As I write this, my husband and I think we’ve been on over 20 planes as a family of six—and we’ve only been a family of six for 20 months! When our twins were born, we also had a two-year-old and four-year old. We’ve been flying with all of them since the twins were newborns, and before that we traveled plenty with our older two. Before that, we traveled extensively internationally with just our oldest. We think he has about a dozen different passport stamps! Travel is embedded in our family and we have found it to be a great blessing to our kids as we adults persevere through the perceived difficulty of flying with young kids.
Here are some basics to get you started:
- Children under 2 years old can ride on an adult’s lap for free, or you have the option to buy them a ticket for them to have their own seat on the plane (they have to ride in a car seat for this option). Bring their health insurance cards or a copy of their birth certificate in case the check-in counter demands proof of age.
- Children over 2 years old have to have their own seat that you pay for, but they do not need a car seat unless you’d like them to have one.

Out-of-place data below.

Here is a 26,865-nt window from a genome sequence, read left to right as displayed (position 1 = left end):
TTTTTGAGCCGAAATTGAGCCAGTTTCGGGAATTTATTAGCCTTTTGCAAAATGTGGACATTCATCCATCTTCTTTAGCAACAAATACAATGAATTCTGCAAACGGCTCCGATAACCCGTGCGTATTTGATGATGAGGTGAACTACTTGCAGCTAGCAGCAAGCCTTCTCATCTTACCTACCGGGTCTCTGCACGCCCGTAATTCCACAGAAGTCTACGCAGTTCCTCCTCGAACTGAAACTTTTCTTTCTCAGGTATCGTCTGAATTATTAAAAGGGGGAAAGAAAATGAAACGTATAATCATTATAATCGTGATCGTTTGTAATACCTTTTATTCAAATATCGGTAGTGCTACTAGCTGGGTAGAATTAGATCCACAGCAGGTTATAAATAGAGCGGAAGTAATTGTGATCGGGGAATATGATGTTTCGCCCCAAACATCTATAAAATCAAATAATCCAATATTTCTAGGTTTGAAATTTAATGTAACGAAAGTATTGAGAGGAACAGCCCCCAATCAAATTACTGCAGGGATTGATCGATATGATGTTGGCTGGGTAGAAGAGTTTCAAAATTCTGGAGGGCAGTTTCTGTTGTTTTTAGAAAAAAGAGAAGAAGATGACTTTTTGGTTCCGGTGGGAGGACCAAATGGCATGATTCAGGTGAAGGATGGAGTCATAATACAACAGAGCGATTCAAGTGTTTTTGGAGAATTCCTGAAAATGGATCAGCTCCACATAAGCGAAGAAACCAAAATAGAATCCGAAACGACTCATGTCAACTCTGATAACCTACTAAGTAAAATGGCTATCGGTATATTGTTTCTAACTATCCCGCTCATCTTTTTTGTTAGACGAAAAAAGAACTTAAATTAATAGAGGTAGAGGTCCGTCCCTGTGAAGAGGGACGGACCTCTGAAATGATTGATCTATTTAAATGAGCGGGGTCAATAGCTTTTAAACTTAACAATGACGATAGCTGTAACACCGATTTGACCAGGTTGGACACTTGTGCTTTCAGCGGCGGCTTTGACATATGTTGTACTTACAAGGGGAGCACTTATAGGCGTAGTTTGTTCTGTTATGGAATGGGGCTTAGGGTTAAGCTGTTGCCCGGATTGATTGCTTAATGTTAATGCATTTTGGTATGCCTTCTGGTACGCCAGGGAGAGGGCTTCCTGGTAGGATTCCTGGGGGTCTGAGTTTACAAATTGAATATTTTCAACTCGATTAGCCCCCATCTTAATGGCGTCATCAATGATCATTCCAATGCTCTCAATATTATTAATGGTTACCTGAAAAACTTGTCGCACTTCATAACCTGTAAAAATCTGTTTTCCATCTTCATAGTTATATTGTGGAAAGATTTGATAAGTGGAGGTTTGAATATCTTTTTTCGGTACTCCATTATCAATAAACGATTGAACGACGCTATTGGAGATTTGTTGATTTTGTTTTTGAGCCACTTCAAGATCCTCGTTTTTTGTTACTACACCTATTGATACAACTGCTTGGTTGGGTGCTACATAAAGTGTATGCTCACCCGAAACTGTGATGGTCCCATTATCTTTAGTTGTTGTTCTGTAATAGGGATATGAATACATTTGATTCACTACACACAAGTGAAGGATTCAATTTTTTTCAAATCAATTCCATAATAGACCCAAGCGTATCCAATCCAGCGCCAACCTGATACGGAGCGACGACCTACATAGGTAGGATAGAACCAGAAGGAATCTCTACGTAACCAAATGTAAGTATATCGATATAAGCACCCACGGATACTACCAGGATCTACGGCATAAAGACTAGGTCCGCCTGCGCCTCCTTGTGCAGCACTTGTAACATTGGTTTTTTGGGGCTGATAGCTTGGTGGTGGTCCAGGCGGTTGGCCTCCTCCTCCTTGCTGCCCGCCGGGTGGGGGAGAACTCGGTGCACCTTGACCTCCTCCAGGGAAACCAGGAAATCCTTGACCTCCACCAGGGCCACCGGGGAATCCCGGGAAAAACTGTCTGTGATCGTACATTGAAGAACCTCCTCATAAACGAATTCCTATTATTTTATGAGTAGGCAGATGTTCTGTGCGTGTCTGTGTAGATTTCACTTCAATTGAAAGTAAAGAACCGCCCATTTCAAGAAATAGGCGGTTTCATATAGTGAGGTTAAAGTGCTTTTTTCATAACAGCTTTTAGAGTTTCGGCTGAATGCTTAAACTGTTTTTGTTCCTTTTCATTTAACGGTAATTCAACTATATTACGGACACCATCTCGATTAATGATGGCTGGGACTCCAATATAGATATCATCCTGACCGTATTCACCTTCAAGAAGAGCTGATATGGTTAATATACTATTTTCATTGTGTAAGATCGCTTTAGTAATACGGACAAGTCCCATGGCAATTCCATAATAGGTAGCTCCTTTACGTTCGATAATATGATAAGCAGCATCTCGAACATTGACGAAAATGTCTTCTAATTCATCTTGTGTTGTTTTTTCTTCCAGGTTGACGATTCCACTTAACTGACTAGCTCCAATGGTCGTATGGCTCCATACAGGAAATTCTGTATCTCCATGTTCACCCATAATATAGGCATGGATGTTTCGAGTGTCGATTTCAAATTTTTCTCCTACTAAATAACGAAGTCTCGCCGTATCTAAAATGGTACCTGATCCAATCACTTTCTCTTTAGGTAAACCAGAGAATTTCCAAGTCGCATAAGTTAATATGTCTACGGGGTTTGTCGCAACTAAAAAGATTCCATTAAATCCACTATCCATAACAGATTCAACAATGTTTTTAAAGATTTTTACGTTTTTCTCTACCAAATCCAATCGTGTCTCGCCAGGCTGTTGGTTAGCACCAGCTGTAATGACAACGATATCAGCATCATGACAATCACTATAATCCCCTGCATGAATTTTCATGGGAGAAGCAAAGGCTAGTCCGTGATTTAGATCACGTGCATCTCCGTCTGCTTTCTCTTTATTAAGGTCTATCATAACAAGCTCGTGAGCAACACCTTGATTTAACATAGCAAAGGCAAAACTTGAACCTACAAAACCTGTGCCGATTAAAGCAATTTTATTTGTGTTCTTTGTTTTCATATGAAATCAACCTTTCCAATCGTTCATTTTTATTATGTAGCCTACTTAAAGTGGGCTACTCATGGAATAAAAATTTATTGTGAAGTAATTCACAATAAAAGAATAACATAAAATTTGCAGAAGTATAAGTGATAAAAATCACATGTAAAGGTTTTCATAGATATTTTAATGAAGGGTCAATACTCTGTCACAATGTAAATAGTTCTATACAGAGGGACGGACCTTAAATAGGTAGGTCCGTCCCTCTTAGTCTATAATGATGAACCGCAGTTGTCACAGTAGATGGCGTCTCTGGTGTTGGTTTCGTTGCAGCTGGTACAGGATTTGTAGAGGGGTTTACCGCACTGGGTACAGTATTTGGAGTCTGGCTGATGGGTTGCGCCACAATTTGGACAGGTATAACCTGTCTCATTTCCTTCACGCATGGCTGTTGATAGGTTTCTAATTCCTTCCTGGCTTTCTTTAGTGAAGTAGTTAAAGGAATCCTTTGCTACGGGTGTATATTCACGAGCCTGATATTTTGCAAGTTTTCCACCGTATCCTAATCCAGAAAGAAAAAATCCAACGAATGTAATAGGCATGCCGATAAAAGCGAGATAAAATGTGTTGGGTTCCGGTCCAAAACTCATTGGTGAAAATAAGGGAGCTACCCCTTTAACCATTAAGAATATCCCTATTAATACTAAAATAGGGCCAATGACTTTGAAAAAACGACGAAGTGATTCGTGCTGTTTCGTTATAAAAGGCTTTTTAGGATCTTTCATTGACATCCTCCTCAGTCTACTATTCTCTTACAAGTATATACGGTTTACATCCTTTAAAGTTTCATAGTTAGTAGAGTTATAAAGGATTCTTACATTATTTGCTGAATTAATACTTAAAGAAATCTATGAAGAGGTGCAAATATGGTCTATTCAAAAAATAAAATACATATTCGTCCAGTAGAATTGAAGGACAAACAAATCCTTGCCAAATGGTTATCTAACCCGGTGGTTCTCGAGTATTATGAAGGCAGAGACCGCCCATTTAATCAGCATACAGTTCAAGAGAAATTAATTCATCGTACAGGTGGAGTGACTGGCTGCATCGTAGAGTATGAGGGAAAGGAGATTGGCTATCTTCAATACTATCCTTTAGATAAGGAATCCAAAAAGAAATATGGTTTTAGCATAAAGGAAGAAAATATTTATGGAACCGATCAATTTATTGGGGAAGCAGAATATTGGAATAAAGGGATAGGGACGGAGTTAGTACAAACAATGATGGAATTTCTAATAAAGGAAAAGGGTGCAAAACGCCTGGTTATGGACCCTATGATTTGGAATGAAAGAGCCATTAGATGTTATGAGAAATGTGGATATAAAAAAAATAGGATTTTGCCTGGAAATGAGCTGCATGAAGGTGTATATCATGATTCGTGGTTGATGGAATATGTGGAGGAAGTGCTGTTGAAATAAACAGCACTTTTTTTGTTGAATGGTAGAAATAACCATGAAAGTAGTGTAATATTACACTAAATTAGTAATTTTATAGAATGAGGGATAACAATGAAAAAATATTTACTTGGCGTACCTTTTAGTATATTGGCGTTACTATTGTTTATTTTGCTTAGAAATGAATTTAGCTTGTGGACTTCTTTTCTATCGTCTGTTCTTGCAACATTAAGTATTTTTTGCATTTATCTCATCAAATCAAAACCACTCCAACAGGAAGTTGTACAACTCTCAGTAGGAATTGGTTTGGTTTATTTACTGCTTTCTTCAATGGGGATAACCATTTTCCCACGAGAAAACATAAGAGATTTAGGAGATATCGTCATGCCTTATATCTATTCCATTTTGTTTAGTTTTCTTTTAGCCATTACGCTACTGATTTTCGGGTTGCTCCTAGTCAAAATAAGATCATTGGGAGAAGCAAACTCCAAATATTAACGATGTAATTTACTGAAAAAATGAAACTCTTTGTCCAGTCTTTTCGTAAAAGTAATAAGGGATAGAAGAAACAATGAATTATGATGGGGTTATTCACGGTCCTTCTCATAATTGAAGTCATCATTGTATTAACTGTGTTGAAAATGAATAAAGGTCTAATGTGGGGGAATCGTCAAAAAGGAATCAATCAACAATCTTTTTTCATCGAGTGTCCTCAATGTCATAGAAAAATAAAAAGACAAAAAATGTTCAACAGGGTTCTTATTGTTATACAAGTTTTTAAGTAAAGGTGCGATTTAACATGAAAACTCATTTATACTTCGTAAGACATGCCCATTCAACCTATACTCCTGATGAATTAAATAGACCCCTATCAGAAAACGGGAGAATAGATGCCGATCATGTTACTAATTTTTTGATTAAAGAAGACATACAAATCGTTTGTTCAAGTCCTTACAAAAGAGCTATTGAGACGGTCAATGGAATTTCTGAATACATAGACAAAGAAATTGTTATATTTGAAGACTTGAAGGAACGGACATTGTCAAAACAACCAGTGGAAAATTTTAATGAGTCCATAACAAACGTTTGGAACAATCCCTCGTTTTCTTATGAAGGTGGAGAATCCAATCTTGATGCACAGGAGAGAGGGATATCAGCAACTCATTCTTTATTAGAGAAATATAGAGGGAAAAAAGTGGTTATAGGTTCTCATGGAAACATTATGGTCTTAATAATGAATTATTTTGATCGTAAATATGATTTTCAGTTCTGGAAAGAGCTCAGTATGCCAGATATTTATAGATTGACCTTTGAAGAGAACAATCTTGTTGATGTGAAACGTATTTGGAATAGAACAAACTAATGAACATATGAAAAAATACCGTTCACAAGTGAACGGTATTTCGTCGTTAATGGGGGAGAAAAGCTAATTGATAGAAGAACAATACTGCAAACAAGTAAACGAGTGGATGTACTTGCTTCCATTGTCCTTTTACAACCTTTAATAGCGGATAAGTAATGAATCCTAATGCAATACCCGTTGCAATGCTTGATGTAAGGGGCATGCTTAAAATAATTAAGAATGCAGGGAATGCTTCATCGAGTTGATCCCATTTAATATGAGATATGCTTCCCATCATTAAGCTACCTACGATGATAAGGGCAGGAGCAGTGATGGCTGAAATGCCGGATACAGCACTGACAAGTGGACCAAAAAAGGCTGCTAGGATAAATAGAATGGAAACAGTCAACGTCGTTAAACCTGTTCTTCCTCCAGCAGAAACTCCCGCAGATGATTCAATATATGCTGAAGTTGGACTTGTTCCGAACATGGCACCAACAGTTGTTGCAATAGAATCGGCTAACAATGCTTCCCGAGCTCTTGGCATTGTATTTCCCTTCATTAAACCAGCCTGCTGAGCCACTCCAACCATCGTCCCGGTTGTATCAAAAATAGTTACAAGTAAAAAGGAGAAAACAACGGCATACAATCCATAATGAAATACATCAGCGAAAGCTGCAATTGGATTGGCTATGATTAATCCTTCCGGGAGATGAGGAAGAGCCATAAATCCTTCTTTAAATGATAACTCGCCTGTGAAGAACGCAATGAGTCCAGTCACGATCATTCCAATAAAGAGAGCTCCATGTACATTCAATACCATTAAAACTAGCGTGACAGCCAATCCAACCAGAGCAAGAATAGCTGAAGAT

- In any case, it’s absolutely possible to get used to flying with kids. It’s work, but it’s doable and ultimately a blessing for you and them.
Preparing for Flying on a Plane with Kids
If there’s one tip you take from this entire article it should be to pack light. Early in our travel life, we learned from others gone before us how to pack carry-on only, even for 3 months overseas. Packing carry-on only means each person gets one suitcase (at maximum) and one personal item (I’d recommend a backpack). In our family, packing carry-on only means all six of us share two carry-on sized suitcases and everyone old enough gets a backpack. The two principles of this are that you must:
- find a way to do laundry at your destination. (Even Asia has places where you can inexpensively pay for others to do it all for you.) To accomplish this, I usually pack four outfits for each person and do laundry every 2-3 days on our trip.
- pack enough diapers, snacks, and basic daily supplies to get you through the travel + your first day on the ground. After that, plan to go to a store and live off the land!
- Someone may get sick on your journey. You want one adult to be able to transport everything you have (all the children and all the luggage) by themselves in case the other adult is unable.
- Checked luggage easily gets lost. Packing carry-on only ensures you don’t go through that headache when you have kids to care for.
- Traveling with car seats is a bear! More on that later, but with car seats + kids + backpacks + suitcases, you want as little luggage as possible.
Here Are Some Caveats: